The queen of indie pop returns to her fans with her first album in eight years, featuring nine pulsating dancefloor fillers. Featuring fan favourite track ‘Honey’, which was originally featured on Lena Dunham’s Girls, Honey draws on the power of music at its finest and will sit firmly in the pantheon of some of the Swedish pop star’s finest work.
Review of Robyn - Honey by Thomas Bleach
It seems that short albums are becoming the in trend again. Back in the 80’s and 90’s you used to receive albums from artists that were only 10 tracks long at most and you used to cherish every single track and be left wanting more. But in the 2000’s we started to get too hungry and started getting albums wth increasingly longer track listings. This saw the birth of album filler and allowed artists to think it was okay to release 20+ tracks when in contrary we probably didn't want that. Swedish pop royalty, Robyn has finally released her eighth studio album ‘Honey’ after a eight year break and I couldn't be more excited for some synthtastic moments. This brief affair sees her delivering nine tracks that scrape the surface of her usual emotionally driven electronic sound. Lead singles ‘Missing U’ and ‘Honey’ are her brightest moments with hooks that will have you wanting to hit the dance floor crying. The rest of the album regurgitates the same synths with similar melodies and ideas. I was expecting something bolder and something more emotional and honest after such a long break from the spotlight. However the minimalism of ‘Baby Forgive Me’ is commendable and will have you attentively listening to every lyric. This is the sort of moments i was waiting for throughout the whole record. It wasn’t until the final track ‘Ever Again’ that she offered what is possibly the records strongest highlight. Lead by a groovy baseline, her dreamy vocals slide over on top like honey and give you a Prince meet HAIM feel. Vowing to never let herself be devastated by a break up ever again she gives you pure honesty and optimism in what could be a very cynical moment. “Never gonna be brokenhearted, ever again. That shit's out the door”. It’s these candid and honest moments that I wanted more of from the songstress but when she does give them to us they are big and memorable. It may not be the comeback you wanted but it’s an alright affair of 80’s synth nostalgia that will have you bopping along.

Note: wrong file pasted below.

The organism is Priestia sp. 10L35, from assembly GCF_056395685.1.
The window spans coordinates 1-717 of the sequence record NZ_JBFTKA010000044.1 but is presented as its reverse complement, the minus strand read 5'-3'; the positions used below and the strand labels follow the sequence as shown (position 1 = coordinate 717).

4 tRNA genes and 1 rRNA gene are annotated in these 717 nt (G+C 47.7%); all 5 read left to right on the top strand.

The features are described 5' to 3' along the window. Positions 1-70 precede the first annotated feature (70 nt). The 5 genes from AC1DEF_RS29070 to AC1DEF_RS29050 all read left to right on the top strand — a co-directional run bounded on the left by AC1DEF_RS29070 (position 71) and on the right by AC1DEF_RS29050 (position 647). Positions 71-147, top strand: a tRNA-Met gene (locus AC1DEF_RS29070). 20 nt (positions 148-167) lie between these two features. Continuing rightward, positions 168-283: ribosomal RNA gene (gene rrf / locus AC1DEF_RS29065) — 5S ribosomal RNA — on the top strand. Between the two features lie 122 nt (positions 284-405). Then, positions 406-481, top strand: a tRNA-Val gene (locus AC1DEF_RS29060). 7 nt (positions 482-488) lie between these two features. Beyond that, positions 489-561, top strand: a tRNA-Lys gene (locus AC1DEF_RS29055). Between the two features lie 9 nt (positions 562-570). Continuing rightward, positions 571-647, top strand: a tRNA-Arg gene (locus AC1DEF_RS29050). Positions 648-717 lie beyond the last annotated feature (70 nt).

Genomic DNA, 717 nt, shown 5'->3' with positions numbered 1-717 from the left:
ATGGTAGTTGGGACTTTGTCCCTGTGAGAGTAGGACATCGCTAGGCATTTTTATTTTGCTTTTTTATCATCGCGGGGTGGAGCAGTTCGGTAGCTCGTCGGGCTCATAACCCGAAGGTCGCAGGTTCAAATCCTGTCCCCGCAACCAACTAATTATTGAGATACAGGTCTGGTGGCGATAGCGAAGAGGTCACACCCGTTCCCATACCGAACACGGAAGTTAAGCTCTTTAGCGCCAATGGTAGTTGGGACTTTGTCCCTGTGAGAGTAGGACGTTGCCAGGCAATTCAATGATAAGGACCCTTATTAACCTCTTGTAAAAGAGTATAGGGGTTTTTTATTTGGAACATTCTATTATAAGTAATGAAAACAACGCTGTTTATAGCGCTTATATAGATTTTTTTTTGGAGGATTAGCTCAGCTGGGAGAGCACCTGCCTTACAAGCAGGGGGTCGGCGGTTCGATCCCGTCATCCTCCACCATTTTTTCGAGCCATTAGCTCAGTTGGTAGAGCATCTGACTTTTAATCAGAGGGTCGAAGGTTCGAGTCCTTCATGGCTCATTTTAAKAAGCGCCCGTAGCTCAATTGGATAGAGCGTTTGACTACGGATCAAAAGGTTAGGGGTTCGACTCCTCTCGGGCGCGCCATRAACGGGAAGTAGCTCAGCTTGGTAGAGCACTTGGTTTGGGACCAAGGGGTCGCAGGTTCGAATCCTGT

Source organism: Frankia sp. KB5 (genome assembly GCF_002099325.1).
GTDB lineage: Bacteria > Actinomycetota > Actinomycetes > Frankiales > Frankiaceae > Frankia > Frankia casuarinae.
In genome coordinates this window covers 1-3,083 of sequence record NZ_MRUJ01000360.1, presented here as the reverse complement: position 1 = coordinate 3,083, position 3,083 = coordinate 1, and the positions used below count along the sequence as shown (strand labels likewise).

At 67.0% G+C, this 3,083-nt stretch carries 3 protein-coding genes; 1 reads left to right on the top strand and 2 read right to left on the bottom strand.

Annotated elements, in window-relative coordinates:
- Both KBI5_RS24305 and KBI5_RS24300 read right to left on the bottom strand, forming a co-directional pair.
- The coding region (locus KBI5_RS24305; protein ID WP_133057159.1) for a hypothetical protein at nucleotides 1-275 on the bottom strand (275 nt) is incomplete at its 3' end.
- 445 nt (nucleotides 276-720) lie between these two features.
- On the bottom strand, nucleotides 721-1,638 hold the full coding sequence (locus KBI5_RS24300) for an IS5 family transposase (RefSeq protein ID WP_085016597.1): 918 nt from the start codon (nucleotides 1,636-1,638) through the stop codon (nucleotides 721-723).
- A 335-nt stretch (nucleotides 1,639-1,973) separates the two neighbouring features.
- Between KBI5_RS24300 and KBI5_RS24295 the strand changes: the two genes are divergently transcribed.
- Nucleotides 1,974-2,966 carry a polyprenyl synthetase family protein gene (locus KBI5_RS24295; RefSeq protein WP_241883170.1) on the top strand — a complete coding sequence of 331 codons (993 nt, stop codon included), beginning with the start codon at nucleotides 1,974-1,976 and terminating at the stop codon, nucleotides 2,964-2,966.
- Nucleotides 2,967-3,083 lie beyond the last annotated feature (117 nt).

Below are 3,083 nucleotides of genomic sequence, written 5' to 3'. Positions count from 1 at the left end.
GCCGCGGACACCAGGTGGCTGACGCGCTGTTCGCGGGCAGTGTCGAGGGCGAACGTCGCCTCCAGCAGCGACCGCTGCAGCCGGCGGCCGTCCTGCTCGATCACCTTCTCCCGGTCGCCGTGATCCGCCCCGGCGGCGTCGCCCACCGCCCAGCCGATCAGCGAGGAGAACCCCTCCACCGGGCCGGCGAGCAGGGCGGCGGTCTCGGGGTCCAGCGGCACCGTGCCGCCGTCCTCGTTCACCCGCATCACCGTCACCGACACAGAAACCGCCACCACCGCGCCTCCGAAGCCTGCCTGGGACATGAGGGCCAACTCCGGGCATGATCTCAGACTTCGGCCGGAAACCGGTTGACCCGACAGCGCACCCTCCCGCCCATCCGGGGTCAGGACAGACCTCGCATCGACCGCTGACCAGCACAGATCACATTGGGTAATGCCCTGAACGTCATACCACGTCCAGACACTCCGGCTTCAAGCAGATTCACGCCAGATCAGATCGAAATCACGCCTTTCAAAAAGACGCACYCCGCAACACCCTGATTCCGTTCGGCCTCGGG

See more from Thomas on his website